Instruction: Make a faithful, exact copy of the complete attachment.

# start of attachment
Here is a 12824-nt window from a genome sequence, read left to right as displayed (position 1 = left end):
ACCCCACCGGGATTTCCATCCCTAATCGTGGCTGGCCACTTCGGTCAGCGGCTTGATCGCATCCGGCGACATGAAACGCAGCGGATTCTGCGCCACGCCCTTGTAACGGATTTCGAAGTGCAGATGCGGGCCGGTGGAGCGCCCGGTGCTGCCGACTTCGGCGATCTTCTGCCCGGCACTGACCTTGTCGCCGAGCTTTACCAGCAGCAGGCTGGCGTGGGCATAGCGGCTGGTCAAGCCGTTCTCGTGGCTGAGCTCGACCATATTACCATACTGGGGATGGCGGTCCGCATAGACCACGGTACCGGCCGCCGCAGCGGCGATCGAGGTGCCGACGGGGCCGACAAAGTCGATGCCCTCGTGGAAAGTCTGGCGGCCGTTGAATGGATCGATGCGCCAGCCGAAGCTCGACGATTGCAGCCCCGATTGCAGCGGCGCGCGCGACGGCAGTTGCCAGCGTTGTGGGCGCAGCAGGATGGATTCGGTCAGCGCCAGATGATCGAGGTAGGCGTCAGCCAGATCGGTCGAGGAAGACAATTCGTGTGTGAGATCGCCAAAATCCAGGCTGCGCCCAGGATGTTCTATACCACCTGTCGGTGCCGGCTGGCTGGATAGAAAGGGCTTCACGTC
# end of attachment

Here is a 12824-nt window from a genome sequence, read left to right as displayed (position 1 = left end):
ACCCCACCGGGATTTCCATCCCTAATCGTGGCTGGCCACTTCGGTCAGCGGCTTGATCGCATCCGGCGACATGAAACGCAGCGGATTCTGCGCCACGCCCTTGTAACGGATTTCGAAGTGCAGATGCGGGCCGGTGGAGCGCCCGGTGCTGCCGACTTCGGCGATCTTCTGCCCGGCACTGACCTTGTCGCCGAGCTTTACCAGCAGCAGGCTGGCGTGGGCATAGCGGCTGGTCAAGCCGTTCTCGTGGCTGAGCTCGACCATATTACCATACTGGGGATGGCGGTCCGCATAGACCACGGTACCGGCCGCCGCAGCGGCGATCGAGGTGCCGACGGGGCCGACAAAGTCGATGCCCTCGTGGAAAGTCTGGCGGCCGTTGAATGGATCGATGCGCCAGCCGAAGCTCGACGATTGCAGCCCCGATTGCAGCGGCGCGCGCGACGGCAGTTGCCAGCGTTGTGGGCGCAGCAGGATGGATTCGGTCAGCGCCAGATGATCGAGGTAGGCGTCAGCCAGATCGGTCGAGGAAGACAATTCGTGTGTGAGATCGCCAAAATCCAGGCTGCGCCCAGGATGTTCTATACCACCTGTCGGTGCCGGCTGGCTGGATAGAAAGGGCTTCACGTC